Christina Vasquez, the director of SUNY Oswego’s CSTEP (Collegiate Science and Technology Entry Program), was recently appointed as one of 11 emerging Hispanic/Latinx leaders and allies to become fellows for the 2024 SUNY Hispanic Leadership Institute (HLI) class.

The SUNY Hispanic Leadership Institute serves as a resource for Hispanic and Latinx leaders and their allies in higher education, both in New York State and across the country. Its mission is to foster and support the professional development and retention of current and emerging leaders to create a more diverse university system. 

Vasquez took part in a previous Leadership Fellows Program opportunity with the National Community College Hispanic Council before joining SUNY Oswego’s Advisement Center in 2019, and is looking forward to this more SUNY-specific program and network.

“What I’m most excited about with this program is being able to form connections with other Hispanic leaders in the SUNY system,” Vasquez said. “Much like the previous experience, this helps me realign my goals while giving me a network of people who want to help and see people be successful. It also will help me understand what is unique to SUNY.”

The months-long program benefits participants on both the personal and professional levels.

“I look forward to connecting with people with similar cultures and learned experiences, and having important discussions related to what we do and what we can,” Vasquez said. “I’m also hoping to grow professionally.”

While her role with CSTEP is important, this program opens a door to creating a larger impact.

“I love working here, but I know that for change to happen, you have to be at the table, and you have to take advantage of opportunities,” Vasquez said. “I want to be at the table and help be the change.”

CSTEP success

Vasquez has led Oswego’s CSTEP efforts since it returned to campus in 2020 to start a five-year cycle that provides structured services, which contribute to the academic and professional success of students.

Funded by the New York State Department of Education, the CSTEP program aims to increase the number of historically underrepresented and economically disadvantaged students who are pursuing professional licensure and careers in science, technology, engineering, math, and health-related fields.

On a late November morning, Vasquez is doing one of the best parts of the job –- answering questions, providing resources and offering advice to students in the program. Oswego’s CSTEP relaunched with 95 students and is now at around 120 with a waitlist as participants tell their friends about how much the program has helped them.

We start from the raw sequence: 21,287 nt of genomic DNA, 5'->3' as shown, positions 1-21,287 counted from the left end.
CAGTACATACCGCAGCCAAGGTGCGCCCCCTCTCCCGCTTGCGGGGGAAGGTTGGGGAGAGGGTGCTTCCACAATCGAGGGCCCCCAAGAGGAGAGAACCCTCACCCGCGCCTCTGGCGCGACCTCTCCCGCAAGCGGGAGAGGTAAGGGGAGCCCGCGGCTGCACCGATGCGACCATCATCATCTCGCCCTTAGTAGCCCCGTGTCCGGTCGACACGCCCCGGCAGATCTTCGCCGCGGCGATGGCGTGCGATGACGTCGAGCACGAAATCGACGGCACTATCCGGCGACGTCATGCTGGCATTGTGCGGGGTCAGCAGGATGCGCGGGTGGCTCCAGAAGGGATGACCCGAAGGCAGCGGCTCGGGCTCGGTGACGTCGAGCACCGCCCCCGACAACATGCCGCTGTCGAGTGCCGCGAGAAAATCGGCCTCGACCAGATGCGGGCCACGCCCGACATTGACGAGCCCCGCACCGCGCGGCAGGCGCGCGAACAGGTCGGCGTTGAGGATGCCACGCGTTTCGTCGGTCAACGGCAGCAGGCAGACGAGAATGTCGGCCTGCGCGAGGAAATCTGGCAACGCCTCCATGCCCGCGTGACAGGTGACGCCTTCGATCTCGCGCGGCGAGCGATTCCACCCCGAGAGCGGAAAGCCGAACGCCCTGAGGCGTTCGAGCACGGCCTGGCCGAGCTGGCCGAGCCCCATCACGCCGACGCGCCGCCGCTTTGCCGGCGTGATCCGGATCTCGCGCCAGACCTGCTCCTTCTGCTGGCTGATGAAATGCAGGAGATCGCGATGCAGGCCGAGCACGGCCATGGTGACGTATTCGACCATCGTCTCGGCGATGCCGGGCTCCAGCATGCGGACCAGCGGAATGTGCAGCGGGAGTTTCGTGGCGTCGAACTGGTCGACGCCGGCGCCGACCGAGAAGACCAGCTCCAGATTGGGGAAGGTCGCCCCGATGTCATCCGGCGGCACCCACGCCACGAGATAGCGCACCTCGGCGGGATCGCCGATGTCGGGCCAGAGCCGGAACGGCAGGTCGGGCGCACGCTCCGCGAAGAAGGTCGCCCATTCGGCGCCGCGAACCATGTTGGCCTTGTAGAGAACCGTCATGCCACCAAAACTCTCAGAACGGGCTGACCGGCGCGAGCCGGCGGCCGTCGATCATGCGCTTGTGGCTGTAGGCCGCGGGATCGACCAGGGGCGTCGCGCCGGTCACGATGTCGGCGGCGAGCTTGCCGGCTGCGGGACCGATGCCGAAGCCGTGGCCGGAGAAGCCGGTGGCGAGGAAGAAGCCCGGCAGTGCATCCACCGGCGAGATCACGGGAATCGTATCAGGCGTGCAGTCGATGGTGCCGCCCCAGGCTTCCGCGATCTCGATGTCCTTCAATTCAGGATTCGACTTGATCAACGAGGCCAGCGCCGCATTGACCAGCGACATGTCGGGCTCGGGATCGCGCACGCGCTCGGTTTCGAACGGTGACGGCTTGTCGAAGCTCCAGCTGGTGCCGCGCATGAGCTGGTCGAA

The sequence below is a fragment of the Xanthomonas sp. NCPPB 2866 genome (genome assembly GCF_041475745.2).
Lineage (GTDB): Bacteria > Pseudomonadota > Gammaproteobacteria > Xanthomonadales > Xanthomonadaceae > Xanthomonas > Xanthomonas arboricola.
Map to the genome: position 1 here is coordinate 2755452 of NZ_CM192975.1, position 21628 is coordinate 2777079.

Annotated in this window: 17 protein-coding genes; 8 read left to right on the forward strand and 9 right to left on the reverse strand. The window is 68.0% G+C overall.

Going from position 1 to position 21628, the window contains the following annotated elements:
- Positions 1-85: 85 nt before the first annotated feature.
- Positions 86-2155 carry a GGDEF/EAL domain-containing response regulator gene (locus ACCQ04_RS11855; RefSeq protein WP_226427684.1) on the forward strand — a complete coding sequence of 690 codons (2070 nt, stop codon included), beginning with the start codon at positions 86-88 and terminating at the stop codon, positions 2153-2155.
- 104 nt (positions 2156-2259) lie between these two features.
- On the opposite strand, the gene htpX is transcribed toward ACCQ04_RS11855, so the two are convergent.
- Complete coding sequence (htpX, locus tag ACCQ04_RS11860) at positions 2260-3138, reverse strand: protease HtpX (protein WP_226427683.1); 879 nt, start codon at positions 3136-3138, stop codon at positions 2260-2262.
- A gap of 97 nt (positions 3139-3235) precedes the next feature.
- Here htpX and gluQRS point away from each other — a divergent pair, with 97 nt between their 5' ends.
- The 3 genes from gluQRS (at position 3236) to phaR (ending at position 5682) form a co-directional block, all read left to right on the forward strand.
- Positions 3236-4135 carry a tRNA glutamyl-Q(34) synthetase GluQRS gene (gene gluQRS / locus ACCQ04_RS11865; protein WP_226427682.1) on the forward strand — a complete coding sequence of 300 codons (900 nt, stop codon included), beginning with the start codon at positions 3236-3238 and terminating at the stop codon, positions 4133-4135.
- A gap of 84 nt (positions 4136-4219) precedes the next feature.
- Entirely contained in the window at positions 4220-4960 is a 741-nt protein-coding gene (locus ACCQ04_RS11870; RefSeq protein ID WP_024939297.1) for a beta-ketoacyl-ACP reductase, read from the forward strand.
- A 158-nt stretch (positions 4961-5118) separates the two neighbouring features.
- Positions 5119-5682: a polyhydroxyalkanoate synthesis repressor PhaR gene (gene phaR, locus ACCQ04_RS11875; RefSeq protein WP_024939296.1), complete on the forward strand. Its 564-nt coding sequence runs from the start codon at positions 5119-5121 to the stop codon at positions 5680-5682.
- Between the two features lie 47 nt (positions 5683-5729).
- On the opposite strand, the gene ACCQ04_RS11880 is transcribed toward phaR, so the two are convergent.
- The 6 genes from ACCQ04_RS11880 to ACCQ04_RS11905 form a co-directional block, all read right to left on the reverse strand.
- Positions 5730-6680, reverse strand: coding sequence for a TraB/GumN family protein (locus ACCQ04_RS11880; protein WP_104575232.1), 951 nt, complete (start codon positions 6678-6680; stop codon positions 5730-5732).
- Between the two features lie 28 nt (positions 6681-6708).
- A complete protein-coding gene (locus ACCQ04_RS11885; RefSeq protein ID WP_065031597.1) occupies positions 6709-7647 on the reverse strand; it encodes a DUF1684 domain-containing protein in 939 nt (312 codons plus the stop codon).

“The biggest success of the program is the community that’s built among the students,” Vasquez said. “There is a lot of networking and I spend a lot of time talking to them about life, what’s going on, graduate school or whatever is next. And everything we do has a place in what’s next.”

The program also includes getting students involved in internships and research opportunities, seminars with professional development and financial support for life expenses, including the unexpected.

“We’re doing very well,” Vasquez said of Oswego’s CSTEP. “What’s worked is word of mouth, as students bring their friends to us. It’s taken on a life of its own. Because we don’t have to focus as much on recruitment as we did when we started, we can work more on the elements of the program that help our students.”

For more information on the program, visit the CSTEP website.

About HLI

In announcing HLI’s new class, SUNY Chancellor John B. King Jr. praised the work of the institute as it launched its seventh cohort since the program’s inception in 2017.

“By working to increase Hispanic and ally representation in leadership positions, the HLI provides its fellows with the skills needed to ensure they are represented at the decision-making table and know they’ll be valued and supported throughout their careers at SUNY,” said SUNY Chancellor King. “These 11 individuals are role models to colleagues and students, and we congratulate them as they start their HLI journey. I would also like to thank our legislative partners for their continued and unwavering commitment to the success of the HLI.”

Thanks to generous support from New York State and the State Assembly’s Puerto Rican/Hispanic Task Force, SUNY’s Hispanic Leadership Institute has uplifted 60 of SUNY’s brightest Hispanic/Latinx faculty and staff and allies. The program supports Hispanic/Latinx leaders and allies through rigorous executive training and provides a network to grow in their positions.

HLI fellows have the unique opportunity to meet with distinguished Hispanic and Latinx leaders and their allies from SUNY and the community at large, both locally and nationally; work with mentors; expand their network; and build connections. HLI creates a pipeline for professional opportunities across SUNY and ensures alumni are networking and receiving ongoing support and mentorship well after they graduate from the program. 

The program has graduated 60 fellows since its inception, including previous SUNY Oswego standouts Roberta Hurtado of the Department of English and Creative Writing and Lizette Alvarado, associate director of the Office of International Education and Programs.